These are practical concerns in a densely populated city with finite healthcare resources, and they have practical solutions. However, the reason the immigration issue has been so inflammatory is that it represents a challenge to the sense of separateness – partly economic, partly political, and partly social – that Hong Kongers are anxious to preserve. And these fears will be harder for local politicians to allay unless Beijing gives Hong Kong political guarantees that it has so far withheld.
Hong Kong’s existential worries flow from a nagging awareness that the city’s destiny doesn’t lie in its own hands, but rather in those of remote mainland politicians. Beijing has never communicated a vision for Hong Kong beyond the starchy “one country, two systems” formula that the people here have never wholly been able to trust. As a result, Hong Kongers are unsure whether China’s rulers are content for the city to retain, and perhaps extend, its qualified freedoms; or whether they would sooner bring Hong Kong’s days as a semi-democratic outlier to the Chinese system to a gradual end, and have it drift into a state of social and political normalcy.
The prickliness of Hong Kongers towards the mainland – which isn’t new, and surfaces sporadically – is an expression of this insecurity. Part of the problem is that Hong Kong is defending an evolving identity. The city’s economic prosperity used to be the defining feature of that identity; but China’s own economic successes have blurred the city’s economic self-image, according to Gordon Mathews, a professor at the Chinese University of Hong Kong and author of Hong Kong, China: Learning to Belong to a Nation. “Mainland Chinese were viewed as country bumpkins 20 years ago,” he explains, “whereas now they’re seen as the nouveau riche – and that’s a source of resentment.”Enjoying this article? Click here to subscribe for full access. Just $5 a month.
Resentment at the bumpkins’ newfound prosperity bubbled to the surface in another notorious episode last month, when security guards at a Dolce & Gabbana store in Hong Kong sparked outrage by discriminating against local customers (who, as the guards perhaps knew, throw less cash around these days than their mainland cousins).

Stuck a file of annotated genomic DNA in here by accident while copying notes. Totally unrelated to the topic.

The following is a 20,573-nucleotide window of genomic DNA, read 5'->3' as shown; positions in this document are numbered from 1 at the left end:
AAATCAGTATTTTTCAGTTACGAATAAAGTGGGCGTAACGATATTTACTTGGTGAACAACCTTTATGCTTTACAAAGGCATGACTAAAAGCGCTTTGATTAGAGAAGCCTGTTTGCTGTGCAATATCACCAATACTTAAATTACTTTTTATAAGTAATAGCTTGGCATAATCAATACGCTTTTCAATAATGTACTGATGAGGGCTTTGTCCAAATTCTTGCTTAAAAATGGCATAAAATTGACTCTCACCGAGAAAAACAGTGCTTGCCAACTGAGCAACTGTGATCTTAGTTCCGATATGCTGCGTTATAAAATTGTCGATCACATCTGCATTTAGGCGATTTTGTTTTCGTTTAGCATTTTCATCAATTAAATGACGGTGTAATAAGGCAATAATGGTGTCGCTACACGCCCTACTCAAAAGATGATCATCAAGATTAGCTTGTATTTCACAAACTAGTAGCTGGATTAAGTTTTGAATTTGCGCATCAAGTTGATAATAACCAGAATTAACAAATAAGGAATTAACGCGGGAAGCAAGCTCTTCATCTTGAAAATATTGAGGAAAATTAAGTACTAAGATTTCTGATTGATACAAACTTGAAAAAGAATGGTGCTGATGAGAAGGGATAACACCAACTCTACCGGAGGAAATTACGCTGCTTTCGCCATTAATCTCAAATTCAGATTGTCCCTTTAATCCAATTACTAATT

As things stand, Hong Kong has a splintered view of the mainland as a chimera of peasants and princelings – and it self-consciously identifies with neither end of mainland spectrum. The sense of culture clash has been heightened by a string of tit-for-tat encounters, posted online and viewed by millions, between Hong Kongers and mainland tourists. In one cringe-worthy exchange, a mainland family unwittingly provokes confrontation by eating noodles on the MTR, something that isn’t permitted here and is considered antisocial. For Hong Kongers, it was a classic case of mainland crassness; for people on the mainland, it was Hong Kong snobbery in a nutshell.
These kinks in the relationship could fade as the two branches of the Chinese family adjust to one another’s expectations, and the inequalities between the two societies even themselves out. However, it’s likely that Hong Kong citizens would be much more forgiving of mainland foibles if they felt politically empowered to keep their city the way they like it. Most important to the modern Hong Kong identity, Mathews suggests, is the city’s sense of political individuation from the Chinese mainland. “Hong Kong is an open society; it’s not fully democratic but it’s close to being a democracy, and the mainland isn’t,” he says. It’s that political otherness that Hong Kong treasures, and wants to protect.